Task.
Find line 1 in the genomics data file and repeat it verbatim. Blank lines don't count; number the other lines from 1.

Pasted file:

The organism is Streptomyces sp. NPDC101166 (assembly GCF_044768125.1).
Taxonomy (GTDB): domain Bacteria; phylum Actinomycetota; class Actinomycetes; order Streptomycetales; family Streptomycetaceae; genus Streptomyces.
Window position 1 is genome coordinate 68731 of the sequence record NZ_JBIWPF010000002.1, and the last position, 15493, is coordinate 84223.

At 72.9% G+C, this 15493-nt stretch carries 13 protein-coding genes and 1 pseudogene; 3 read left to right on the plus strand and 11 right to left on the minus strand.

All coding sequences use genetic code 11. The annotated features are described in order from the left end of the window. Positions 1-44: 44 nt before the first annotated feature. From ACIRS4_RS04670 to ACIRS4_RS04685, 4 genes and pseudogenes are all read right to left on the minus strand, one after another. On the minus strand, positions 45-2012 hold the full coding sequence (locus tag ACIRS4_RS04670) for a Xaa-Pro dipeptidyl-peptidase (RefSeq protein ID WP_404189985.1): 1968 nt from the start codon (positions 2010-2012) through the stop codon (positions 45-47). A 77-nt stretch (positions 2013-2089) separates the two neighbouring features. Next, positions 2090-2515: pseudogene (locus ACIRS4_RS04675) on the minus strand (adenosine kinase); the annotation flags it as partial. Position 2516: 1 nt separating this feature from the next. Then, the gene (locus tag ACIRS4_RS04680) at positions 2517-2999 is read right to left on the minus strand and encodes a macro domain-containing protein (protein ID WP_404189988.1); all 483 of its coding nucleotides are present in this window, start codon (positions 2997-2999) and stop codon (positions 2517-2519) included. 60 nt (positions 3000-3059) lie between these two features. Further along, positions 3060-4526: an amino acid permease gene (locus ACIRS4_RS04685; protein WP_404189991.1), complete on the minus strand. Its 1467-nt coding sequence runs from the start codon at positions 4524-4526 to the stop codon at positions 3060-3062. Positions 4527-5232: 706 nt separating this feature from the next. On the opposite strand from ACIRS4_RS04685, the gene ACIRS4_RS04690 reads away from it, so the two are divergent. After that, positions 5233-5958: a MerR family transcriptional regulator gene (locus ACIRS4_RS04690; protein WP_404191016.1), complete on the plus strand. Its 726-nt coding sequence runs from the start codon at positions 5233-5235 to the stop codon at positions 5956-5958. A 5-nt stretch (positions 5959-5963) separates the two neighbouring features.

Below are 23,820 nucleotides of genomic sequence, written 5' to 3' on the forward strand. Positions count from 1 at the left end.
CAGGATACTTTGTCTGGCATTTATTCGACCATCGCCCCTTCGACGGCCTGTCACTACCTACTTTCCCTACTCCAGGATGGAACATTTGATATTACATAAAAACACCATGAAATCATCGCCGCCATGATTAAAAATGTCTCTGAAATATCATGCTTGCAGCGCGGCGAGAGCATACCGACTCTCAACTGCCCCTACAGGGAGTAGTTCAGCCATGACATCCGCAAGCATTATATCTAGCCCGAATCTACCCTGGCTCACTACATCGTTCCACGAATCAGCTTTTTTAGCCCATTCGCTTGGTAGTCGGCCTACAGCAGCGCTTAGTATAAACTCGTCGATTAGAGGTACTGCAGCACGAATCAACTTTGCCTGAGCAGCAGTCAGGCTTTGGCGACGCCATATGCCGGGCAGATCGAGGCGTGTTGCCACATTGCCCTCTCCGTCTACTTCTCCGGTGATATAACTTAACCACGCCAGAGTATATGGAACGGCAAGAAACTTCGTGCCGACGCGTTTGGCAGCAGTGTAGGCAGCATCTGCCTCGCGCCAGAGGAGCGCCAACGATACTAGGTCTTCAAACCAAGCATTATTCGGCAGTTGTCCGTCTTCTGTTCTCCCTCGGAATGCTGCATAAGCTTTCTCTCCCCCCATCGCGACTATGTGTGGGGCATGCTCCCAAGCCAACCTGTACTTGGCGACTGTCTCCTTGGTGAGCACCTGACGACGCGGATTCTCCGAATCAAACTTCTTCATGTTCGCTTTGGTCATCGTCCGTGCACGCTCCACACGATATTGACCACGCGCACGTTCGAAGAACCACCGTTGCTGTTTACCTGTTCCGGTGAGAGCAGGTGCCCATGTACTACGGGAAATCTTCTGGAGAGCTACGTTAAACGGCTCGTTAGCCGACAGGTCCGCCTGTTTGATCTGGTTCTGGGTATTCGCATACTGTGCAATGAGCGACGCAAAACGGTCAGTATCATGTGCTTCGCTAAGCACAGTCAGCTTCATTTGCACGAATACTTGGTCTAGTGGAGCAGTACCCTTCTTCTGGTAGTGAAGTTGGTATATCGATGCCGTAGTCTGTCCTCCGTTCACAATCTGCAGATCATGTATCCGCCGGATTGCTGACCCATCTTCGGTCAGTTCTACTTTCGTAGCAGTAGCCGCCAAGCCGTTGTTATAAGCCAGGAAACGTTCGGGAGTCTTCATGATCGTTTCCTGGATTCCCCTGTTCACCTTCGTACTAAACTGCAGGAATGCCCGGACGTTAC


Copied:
The organism is Streptomyces sp. NPDC101166 (assembly GCF_044768125.1).